Finding ways to combat the most difficult infections
For decades, we have relied on antibiotics to control and eradicate bacterial infections; when such therapies fail, the consequences can be devastating. The bacterial species Pseudomonas aeruginosa is notorious for causing chronic infections that are extremely difficult to clear with currently available antibiotics. P. aeruginosa takes advantage of opportunities such as cuts and burns to cause difficult-to-treat skin infections, and it infects the lungs of people with cystic fibrosis or other vulnerable individuals such as patients on ventilators.
Driven by the desire to understand how bacteria cause infection and to find solutions to overcome treatment failures, Dr. Dao Nguyen, an Associate Professor at the University of McGill’s Faculty of Medicine and Health Sciences, is studying chronic infections that withstand antibiotic treatment. Unlike typical antibiotic resistance, which develops when bacteria pick up resistance genes from their neighbors or develop genetic mutations, P. aeruginosa seems to have found another way of tolerating antibiotics. When these bacteria grow under certain conditions, they become “indifferent” to antibiotics, a phenomenon termed antibiotic tolerance.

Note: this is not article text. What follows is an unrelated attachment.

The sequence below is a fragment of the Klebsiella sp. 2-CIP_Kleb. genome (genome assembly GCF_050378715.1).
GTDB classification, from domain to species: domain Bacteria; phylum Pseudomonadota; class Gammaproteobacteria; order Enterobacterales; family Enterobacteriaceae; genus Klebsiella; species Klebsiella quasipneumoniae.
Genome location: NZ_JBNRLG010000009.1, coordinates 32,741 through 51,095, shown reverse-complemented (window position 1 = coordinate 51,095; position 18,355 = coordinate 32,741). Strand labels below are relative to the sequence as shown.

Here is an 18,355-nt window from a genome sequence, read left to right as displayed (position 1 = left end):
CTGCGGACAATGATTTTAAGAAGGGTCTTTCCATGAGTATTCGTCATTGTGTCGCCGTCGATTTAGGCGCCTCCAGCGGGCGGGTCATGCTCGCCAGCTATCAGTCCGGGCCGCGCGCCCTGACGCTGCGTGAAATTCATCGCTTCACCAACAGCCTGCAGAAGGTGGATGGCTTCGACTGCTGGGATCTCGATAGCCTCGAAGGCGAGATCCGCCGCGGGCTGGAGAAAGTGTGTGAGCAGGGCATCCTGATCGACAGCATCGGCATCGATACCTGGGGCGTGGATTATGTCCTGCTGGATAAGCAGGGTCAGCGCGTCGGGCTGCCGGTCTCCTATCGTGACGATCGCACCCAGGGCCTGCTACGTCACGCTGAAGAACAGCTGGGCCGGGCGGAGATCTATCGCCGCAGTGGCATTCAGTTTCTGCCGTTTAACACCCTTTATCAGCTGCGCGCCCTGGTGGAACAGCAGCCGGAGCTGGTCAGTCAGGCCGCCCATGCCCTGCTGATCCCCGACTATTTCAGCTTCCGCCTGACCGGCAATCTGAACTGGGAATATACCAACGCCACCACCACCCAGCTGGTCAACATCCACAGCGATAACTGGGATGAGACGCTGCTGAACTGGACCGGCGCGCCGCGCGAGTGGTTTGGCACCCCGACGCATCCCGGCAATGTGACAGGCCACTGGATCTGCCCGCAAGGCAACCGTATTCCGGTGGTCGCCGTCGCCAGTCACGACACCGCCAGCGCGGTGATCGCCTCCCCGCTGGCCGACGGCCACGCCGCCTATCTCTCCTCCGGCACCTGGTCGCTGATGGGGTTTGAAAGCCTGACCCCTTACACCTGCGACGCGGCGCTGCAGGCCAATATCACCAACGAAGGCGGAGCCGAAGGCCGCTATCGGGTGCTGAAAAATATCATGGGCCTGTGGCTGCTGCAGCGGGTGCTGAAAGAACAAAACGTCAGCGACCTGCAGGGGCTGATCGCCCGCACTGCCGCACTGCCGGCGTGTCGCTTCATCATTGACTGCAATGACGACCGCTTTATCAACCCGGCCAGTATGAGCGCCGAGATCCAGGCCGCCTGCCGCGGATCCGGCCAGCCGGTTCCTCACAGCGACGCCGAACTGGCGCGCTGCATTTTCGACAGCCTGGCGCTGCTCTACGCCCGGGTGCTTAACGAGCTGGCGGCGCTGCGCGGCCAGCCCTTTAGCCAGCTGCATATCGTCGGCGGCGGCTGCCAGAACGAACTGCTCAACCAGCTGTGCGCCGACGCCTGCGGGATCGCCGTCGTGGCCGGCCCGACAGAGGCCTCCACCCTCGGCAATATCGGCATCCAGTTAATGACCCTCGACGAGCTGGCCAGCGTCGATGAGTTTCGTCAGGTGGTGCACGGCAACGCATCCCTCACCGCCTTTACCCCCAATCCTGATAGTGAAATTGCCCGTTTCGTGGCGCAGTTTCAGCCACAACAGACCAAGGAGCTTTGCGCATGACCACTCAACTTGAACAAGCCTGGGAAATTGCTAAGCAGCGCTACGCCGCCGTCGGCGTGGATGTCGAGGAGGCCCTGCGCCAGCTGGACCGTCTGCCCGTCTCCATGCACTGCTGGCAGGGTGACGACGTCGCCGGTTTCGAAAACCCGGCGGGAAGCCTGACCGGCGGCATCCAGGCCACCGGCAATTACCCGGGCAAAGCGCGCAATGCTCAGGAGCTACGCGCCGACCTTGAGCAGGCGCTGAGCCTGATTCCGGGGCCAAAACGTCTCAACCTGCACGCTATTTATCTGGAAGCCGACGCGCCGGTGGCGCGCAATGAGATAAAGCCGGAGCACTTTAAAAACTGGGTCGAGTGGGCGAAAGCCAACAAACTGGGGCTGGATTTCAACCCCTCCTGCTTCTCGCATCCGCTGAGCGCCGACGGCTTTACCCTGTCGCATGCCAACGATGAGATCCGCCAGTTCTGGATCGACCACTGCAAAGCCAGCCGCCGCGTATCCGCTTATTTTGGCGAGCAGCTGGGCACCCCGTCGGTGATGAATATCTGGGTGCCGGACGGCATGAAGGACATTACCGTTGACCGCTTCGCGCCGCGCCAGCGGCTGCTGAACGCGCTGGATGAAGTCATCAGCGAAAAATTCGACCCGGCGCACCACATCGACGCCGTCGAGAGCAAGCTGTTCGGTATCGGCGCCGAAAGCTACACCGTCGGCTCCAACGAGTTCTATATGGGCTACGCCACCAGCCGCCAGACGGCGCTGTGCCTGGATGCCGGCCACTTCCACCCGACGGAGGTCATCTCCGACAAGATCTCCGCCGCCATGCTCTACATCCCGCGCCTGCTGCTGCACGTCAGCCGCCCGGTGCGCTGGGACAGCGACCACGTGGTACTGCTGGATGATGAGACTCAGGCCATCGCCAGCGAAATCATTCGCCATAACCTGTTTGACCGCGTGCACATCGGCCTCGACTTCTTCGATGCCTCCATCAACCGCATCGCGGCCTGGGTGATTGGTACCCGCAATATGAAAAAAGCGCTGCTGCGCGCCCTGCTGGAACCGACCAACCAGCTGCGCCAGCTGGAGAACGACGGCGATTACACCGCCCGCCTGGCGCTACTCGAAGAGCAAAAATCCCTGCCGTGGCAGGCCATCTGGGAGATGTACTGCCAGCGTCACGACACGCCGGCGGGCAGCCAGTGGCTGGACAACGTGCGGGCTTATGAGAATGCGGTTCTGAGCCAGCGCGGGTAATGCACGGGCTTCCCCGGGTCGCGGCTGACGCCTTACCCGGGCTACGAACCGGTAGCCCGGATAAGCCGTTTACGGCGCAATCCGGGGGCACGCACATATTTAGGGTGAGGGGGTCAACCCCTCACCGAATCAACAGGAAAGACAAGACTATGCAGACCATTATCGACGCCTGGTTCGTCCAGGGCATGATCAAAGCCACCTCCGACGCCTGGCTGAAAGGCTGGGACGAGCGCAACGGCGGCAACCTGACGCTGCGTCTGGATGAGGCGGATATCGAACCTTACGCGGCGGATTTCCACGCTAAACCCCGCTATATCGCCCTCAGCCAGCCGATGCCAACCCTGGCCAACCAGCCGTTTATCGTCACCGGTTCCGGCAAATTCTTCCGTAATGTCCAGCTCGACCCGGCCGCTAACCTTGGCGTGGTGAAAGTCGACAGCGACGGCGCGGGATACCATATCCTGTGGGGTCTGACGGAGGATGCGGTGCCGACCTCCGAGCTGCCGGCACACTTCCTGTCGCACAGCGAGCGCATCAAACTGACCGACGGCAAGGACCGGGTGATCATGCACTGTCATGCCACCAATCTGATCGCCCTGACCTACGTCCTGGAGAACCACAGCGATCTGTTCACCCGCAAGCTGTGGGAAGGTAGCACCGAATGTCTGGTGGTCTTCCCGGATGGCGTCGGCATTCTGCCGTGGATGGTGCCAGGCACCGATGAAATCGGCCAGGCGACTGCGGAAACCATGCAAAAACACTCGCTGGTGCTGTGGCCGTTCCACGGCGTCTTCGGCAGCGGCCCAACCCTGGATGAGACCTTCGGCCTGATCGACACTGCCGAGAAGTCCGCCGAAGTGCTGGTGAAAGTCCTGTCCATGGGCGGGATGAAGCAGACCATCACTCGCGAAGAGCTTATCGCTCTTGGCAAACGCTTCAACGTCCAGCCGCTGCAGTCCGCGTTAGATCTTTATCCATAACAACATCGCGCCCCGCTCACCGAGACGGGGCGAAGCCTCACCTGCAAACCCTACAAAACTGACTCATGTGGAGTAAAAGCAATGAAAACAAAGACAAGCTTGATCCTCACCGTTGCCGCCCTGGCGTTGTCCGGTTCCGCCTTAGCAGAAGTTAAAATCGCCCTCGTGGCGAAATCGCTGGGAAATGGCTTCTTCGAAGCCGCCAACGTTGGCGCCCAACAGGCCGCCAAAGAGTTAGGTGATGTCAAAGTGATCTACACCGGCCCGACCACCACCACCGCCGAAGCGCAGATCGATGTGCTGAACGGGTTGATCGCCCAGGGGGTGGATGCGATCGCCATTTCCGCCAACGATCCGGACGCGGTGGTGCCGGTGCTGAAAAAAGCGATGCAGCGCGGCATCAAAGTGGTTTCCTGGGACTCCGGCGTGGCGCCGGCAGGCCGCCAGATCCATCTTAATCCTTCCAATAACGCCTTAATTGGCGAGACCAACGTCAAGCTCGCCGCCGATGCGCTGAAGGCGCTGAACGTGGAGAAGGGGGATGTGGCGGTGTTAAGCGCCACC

With the support of CIHR funding, Dr. Nguyen explains that she and her group “want to understand the mechanisms of antibiotic tolerance to identify ways to re-sensitize tolerant bacteria and render them more susceptible to antibiotic killing.”
Dr. Nguyen and her team recently demonstrated how P. aeruginosa remodels its cell envelope in response to stress and thus becomes less permeable to antibiotics. They have identified certain cellular functions involved in this envelope remodeling which could be vulnerabilities that one could exploit to design more effective antibiotics. The long-term goal for Dr. Nguyen and her team is to help develop the next generation of antibiotics that will target the most difficult bacterial infections, which will help to save lives.
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